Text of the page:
Today I received my “Daily Spark” and there was a reference to an article describing, “what does it mean to be fit?”. Check out the post. It’s very good, very true, and if you aren’t really happy with your body but you get enough exercise and eat healthy, this will surely hit home. “Confession: I May Not Be Perfect But…”
Tonight there were two dinners made because I was cooking Tempeh. Ted and Tempeh will never meet. He made turkey cutlets and topped them with some of the filling I made for my Tempeh wraps before I added the “forbidden ingredient” to the saute.
This recipe was included in my “Vegetarian News” email.
Vegan Recipe of the Month: Garlic and Herb Tempeh Wraps
In my adaptation, it is not Vegan because I added blue cheese crumbles and feta cheese. This is the recipe as sent to me:
- 1 large onion, chopped ( I used a red onion)
- 2 TBS EVOO
- 8 oz Tempeh, steamed for 10 minutes, cooled and grated (I used 3 grain Tempeh and crumbled it after steaming)
- 1 tsp garlic powder ( I used 1 tsp minced garlic)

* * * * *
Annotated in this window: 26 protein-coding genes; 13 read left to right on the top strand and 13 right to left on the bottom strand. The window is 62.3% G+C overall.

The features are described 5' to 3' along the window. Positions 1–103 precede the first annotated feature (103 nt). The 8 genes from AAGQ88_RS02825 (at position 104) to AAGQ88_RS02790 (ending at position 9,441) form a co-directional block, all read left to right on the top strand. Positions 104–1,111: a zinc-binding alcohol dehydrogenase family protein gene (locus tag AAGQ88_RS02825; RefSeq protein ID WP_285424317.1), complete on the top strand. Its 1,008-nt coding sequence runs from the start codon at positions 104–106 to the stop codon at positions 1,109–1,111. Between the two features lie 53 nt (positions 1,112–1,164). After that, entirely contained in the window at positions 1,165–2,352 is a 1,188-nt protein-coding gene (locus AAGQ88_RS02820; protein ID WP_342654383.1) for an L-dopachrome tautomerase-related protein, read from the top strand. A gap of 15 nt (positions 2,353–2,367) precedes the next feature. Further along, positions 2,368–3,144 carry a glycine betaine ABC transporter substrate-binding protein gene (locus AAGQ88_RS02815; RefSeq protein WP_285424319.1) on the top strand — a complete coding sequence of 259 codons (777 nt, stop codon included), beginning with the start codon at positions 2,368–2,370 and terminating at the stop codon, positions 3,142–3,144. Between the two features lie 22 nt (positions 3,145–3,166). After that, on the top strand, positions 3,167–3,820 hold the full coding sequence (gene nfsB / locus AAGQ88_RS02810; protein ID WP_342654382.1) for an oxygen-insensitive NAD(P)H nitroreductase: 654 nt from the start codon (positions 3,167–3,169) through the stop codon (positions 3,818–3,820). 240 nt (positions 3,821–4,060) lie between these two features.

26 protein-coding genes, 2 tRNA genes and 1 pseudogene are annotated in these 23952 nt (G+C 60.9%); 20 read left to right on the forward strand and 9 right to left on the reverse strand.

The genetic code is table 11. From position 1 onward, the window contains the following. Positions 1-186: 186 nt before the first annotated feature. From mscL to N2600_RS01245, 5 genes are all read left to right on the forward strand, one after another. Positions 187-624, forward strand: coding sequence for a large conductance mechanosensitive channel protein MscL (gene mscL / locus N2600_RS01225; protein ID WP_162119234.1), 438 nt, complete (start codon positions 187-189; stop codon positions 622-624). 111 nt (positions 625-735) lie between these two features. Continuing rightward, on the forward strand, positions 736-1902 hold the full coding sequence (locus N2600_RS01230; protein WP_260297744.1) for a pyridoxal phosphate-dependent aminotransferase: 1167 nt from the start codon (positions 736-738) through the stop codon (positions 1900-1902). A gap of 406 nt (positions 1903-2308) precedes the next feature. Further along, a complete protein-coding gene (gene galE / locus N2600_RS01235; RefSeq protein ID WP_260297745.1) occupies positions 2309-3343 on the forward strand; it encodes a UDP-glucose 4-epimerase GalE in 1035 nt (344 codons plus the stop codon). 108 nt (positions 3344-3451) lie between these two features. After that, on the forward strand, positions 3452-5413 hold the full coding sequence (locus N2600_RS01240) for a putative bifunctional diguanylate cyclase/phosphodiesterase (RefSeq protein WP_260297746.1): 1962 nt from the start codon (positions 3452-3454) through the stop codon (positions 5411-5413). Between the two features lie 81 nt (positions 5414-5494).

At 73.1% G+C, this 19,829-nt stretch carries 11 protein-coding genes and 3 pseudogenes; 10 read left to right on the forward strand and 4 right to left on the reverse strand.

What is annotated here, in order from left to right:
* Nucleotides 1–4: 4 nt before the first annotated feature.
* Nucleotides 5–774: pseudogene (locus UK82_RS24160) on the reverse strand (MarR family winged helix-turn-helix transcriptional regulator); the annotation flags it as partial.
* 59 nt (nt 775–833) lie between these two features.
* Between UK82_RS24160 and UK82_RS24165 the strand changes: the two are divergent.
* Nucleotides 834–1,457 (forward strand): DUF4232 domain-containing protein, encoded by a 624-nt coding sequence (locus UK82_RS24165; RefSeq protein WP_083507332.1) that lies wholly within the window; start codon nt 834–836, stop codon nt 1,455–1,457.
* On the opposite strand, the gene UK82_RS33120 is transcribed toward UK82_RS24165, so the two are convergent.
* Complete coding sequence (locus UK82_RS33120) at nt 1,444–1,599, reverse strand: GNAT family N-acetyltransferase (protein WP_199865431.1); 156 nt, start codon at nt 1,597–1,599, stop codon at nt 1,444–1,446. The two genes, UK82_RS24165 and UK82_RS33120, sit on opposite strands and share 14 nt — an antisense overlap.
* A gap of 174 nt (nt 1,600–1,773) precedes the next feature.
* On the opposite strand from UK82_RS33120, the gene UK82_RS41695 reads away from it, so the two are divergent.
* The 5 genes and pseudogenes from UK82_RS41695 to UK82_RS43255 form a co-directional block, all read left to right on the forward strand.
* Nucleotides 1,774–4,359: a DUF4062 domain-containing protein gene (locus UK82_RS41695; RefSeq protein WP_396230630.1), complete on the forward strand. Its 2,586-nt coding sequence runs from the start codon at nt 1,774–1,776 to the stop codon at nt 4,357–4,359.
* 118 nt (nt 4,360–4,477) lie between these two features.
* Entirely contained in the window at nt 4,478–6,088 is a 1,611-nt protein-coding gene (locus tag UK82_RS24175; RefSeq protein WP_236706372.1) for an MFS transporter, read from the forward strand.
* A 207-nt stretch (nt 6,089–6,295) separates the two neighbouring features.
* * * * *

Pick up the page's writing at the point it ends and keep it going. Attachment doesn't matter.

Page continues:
- 1 tsp marjoram
- 1 tsp oregano
- 1/2 tsp salt
- 1/4 tsp black pepper
- 1/4cup fresh parsley, minced
- 1 1/2 cups fresh tomatoes, diced (I used a 14 oz can of diced tomatoes)
- 4-8 TBS grated vegan cheese (I crumbled blue cheese and also feta)
- 4 whole wheat wraps (I used cabbage leaves for my wraps.)
Directions: On medium heat, saute onion in the oil until tender. Add remaining filling ingredients, combine well, and remove from heat.Spread filling in wraps and sprinkle with 1-2 TBS grated cheese. Roll wraps* and enjoy! Makes 4 servings.
I boiled the largest leaves from a head of green cabbage to use as wraps. One wrap had blue cheese crumbles and the other feta crumbles. I think I preferred the blue cheese although it may have over powered the other ingredients a bit. We added steamed green beans as our side.
Did you notice this recipe used marjoram? I hardly ever use it and it smells so good. This is an opportunity to find out more…..
Marjoramis a cold-sensitive perennial herb or undershrub with sweet pine and citrus flavors. It is also called sweet marjoram or knotted marjoram.
Marjoram’saromatic leaves are used either green or dry for culinary purposes; the tops are cut as the plants begin to flower and are dried slowly in the shade. It is often used in herb combinations such as Herbes de Provence and Za’atar.
Marjoram is very similar to oregano, a herb from the same family. Oregano is stronger in flavour, marjoram is sweeter and milder. If a recipe requires marjoram, you may substitute oregano for it, but only use ⅔ as much as the recipe states.
Now we all know. Interesting.